She’s got a mango cleaved
to her chest cavity, juices drowning
the aorta, sweet acidic draining
from chamber to vein, and she thinks she’ll
yell, but quietly, into the pillow
of her sadness like the feathered ape
who lost a mate and blindly tools some ants
onto its tongue. This morning, songbirds
trill the air like a dentist’s drill
until a crow caws and caws, silencing
her self-pity. Hops toward her, absorbs
the architecture of her face. That crow tells the others
about a girl on a stoop, clasping a steaming cup,
who memorizes garbage routes.
She builds a nest of hangers and bullet trains.
A thirsty crow drops pebbles into a water glass.
Another drives out a hawk.
Go out and face the world,
a crow scolds. Migrating groups
spackle the sky with black stars.
Join local flocks to roost.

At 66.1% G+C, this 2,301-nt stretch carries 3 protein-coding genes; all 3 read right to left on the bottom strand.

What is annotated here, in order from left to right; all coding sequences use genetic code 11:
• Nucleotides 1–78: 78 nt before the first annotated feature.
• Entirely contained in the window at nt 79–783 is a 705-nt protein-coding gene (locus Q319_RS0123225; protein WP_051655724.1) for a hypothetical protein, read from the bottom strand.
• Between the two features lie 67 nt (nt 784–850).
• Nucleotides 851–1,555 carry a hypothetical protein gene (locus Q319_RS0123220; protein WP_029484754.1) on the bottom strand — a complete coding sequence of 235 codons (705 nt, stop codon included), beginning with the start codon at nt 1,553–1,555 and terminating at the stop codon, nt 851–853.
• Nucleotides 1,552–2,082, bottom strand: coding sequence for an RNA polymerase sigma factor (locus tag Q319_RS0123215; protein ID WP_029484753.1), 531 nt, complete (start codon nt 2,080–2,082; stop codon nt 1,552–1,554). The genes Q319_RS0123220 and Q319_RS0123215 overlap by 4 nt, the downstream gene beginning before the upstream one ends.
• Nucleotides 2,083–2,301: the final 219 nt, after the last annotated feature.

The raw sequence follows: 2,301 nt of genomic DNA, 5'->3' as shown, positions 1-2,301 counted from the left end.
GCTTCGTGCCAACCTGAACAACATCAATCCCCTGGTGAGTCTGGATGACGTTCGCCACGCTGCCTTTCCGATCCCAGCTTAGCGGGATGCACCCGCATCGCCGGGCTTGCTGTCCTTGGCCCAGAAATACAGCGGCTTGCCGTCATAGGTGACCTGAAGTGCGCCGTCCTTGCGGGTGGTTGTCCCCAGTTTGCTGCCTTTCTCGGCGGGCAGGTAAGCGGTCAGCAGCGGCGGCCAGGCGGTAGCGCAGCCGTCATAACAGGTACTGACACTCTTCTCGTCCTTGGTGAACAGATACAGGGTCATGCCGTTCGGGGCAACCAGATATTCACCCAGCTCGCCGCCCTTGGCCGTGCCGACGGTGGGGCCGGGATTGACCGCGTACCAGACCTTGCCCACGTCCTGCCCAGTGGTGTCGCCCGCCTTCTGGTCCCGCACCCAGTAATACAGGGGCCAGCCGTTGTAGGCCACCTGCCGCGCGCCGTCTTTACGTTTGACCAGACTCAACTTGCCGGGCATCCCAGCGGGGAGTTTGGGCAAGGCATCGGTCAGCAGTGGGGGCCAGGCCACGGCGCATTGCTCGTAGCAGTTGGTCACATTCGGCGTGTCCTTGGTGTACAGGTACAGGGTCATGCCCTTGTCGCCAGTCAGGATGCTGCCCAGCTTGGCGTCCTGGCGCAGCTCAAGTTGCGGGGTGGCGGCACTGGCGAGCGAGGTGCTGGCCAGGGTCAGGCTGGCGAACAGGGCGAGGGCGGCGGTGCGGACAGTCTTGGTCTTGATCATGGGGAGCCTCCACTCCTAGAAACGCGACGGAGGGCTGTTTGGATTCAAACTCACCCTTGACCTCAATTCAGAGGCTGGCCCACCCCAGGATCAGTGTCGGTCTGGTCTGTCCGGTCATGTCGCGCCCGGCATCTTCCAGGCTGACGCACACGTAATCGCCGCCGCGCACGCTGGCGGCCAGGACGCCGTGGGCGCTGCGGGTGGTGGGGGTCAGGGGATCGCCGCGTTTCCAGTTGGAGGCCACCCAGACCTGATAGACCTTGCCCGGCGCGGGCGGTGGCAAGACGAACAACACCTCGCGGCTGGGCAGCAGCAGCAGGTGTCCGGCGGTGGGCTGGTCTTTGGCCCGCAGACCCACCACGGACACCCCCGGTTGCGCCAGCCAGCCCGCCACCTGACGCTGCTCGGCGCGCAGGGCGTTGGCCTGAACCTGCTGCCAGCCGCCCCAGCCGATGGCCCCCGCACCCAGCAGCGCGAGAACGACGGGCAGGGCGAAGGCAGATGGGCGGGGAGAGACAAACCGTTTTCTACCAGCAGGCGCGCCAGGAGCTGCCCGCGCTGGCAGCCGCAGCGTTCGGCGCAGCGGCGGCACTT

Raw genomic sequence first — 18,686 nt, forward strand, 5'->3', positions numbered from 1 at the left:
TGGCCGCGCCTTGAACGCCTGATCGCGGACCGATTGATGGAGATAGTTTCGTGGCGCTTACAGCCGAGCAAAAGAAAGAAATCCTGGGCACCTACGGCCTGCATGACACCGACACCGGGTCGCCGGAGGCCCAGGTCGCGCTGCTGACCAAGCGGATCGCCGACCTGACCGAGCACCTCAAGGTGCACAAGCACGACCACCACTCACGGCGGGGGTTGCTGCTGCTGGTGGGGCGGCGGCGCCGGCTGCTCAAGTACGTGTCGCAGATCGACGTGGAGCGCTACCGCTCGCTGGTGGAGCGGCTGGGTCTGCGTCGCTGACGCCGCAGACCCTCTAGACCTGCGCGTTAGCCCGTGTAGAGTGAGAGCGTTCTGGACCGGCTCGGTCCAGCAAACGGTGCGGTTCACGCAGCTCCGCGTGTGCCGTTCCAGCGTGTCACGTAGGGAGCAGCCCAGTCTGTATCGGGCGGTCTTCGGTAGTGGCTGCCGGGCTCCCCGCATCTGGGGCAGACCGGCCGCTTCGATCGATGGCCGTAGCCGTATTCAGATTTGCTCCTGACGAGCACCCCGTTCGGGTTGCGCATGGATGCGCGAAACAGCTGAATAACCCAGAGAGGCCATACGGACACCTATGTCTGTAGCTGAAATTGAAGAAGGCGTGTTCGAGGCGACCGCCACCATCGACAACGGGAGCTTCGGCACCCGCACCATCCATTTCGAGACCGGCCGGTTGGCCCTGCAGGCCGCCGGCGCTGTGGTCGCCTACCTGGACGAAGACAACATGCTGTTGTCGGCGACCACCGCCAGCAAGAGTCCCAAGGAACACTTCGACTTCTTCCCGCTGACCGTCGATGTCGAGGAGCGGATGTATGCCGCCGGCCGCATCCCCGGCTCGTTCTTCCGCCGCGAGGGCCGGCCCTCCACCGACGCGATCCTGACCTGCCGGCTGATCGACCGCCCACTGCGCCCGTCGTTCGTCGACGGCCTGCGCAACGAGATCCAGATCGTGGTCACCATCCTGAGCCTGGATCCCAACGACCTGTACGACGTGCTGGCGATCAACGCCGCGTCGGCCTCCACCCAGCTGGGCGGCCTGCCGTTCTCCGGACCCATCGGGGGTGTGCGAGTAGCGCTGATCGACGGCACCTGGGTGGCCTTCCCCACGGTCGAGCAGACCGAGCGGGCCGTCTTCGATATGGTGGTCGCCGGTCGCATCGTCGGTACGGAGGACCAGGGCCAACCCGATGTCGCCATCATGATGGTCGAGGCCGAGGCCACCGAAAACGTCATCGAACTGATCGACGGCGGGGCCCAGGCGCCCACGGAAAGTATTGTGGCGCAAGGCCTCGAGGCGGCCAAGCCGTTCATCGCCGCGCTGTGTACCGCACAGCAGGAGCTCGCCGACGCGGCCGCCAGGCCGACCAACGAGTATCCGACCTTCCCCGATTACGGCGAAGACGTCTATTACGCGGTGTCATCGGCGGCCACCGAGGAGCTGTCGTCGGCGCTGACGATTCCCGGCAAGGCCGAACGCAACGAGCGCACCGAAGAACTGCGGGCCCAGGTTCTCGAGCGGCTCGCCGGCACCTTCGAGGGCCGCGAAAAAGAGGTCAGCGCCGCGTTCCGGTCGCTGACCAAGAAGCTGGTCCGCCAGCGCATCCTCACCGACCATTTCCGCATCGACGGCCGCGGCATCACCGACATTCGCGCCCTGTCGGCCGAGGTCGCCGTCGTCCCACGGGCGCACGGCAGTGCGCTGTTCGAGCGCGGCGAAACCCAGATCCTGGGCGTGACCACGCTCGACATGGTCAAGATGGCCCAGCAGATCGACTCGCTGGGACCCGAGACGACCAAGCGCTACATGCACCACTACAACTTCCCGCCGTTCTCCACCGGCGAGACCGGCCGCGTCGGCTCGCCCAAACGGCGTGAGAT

One crow demonstrates
a hook it made and a wand. Tool over tool, she scoops
insects from a tree hollow
while a young bird, blue-eyed, red-mouthed, watches.
The girl made a hook once, out of an unwheeled
carriage and a lost bit of cloud.
She sewed it into her sternum, tried to snag
a heartbeat or two. A broken wing.
May I find the strength—
The fat birds call to her, and she climbs a tree,
for hours and days she climbs,
for weeks, to the lip of a clutch
of sticks and gum wrappers, wire,
where two blue speckled eggs nest.
From that perch the whole world is prey.
Printed with permission from Linda Cooper, copyrighted by Linda Cooper @ 2015. This piece, winner of the Spring 2015 Orlando Prize for Poetry and selected by Finalist Judge Camille Dungy, originally appeared in Issue No. 18 of the Los Angeles Review.